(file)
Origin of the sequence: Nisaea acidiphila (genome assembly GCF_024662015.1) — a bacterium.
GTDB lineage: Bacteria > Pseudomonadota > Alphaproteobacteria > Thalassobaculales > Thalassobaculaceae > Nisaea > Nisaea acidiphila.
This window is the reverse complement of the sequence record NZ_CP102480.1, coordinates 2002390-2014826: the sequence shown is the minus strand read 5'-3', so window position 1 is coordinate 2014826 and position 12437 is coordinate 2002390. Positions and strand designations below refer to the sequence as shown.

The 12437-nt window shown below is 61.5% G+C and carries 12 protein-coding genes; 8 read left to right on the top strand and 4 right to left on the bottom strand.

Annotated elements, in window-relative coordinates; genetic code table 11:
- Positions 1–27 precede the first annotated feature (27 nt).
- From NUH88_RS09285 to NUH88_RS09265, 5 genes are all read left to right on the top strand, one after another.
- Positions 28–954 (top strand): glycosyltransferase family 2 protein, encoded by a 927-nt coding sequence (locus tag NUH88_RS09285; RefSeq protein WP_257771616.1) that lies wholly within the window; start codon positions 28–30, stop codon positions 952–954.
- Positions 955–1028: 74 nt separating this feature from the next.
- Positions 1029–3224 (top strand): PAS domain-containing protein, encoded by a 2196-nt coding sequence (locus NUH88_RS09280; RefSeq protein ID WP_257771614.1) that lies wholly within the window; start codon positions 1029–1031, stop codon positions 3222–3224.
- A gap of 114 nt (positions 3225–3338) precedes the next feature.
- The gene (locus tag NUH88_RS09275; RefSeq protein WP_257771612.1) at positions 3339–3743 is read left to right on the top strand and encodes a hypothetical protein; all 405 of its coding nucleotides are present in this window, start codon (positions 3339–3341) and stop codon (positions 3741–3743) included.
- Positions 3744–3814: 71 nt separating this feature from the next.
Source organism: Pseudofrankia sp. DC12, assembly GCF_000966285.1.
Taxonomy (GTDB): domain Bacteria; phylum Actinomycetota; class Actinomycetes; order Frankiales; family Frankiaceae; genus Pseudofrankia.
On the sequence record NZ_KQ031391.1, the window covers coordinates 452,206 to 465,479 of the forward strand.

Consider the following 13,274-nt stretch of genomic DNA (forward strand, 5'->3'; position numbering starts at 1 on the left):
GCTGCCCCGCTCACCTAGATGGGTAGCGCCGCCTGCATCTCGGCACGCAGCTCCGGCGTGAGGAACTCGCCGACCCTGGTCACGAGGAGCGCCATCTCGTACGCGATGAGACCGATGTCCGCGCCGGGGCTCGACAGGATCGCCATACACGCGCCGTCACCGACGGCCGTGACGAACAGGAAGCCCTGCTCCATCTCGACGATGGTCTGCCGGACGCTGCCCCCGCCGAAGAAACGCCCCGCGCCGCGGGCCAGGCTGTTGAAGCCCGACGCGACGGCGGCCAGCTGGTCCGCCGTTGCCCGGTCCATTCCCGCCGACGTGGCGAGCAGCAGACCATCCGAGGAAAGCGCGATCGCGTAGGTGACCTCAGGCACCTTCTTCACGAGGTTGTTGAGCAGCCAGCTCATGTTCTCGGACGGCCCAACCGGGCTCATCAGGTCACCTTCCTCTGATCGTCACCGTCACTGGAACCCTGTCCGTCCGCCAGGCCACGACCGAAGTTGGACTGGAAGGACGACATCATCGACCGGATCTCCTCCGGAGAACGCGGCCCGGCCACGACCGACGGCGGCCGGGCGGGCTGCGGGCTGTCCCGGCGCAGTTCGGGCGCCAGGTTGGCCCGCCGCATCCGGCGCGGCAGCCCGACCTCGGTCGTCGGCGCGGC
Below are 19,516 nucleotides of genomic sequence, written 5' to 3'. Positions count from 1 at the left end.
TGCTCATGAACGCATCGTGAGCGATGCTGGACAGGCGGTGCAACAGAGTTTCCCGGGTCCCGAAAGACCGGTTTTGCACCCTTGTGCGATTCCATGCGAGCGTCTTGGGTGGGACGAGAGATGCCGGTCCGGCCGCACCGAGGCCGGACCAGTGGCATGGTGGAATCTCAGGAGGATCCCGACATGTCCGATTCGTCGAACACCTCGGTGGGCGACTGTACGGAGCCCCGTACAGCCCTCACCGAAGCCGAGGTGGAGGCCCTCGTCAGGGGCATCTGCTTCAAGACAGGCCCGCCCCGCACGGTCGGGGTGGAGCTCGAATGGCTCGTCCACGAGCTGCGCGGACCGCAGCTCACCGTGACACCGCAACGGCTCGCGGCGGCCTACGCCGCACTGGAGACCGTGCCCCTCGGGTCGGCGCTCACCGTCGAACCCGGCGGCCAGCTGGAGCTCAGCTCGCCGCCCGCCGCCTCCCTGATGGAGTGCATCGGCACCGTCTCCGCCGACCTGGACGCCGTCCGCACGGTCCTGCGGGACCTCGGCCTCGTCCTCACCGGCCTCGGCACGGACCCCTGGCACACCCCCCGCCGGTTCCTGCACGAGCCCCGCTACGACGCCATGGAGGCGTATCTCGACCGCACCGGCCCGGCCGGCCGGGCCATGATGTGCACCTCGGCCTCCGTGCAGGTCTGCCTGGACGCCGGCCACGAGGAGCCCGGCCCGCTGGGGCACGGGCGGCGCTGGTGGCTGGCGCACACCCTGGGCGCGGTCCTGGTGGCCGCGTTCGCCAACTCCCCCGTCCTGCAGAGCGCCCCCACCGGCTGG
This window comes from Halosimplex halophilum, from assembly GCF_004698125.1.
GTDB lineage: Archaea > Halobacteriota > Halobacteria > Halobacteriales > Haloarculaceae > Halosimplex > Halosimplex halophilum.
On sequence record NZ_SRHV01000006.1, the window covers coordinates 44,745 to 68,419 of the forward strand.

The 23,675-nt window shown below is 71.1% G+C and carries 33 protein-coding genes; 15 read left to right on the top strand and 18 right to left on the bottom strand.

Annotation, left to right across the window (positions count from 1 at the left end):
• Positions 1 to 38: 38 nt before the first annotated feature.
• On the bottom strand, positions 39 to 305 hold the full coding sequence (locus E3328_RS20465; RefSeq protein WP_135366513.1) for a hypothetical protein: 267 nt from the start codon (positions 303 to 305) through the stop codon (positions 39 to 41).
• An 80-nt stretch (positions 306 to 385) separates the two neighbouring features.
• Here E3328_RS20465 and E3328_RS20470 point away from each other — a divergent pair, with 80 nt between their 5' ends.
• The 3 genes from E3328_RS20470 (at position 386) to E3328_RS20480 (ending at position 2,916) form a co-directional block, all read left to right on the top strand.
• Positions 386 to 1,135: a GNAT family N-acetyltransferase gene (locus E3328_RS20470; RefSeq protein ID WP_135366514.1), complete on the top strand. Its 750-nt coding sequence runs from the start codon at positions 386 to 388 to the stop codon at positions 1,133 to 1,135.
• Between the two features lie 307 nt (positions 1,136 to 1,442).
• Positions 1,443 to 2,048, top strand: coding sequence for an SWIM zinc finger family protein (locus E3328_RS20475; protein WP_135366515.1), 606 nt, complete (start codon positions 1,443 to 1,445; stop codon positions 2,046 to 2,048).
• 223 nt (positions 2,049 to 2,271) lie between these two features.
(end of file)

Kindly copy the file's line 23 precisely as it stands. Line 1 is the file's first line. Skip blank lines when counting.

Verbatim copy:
On sequence record NZ_SRHV01000006.1, the window covers coordinates 44,745 to 68,419 of the forward strand.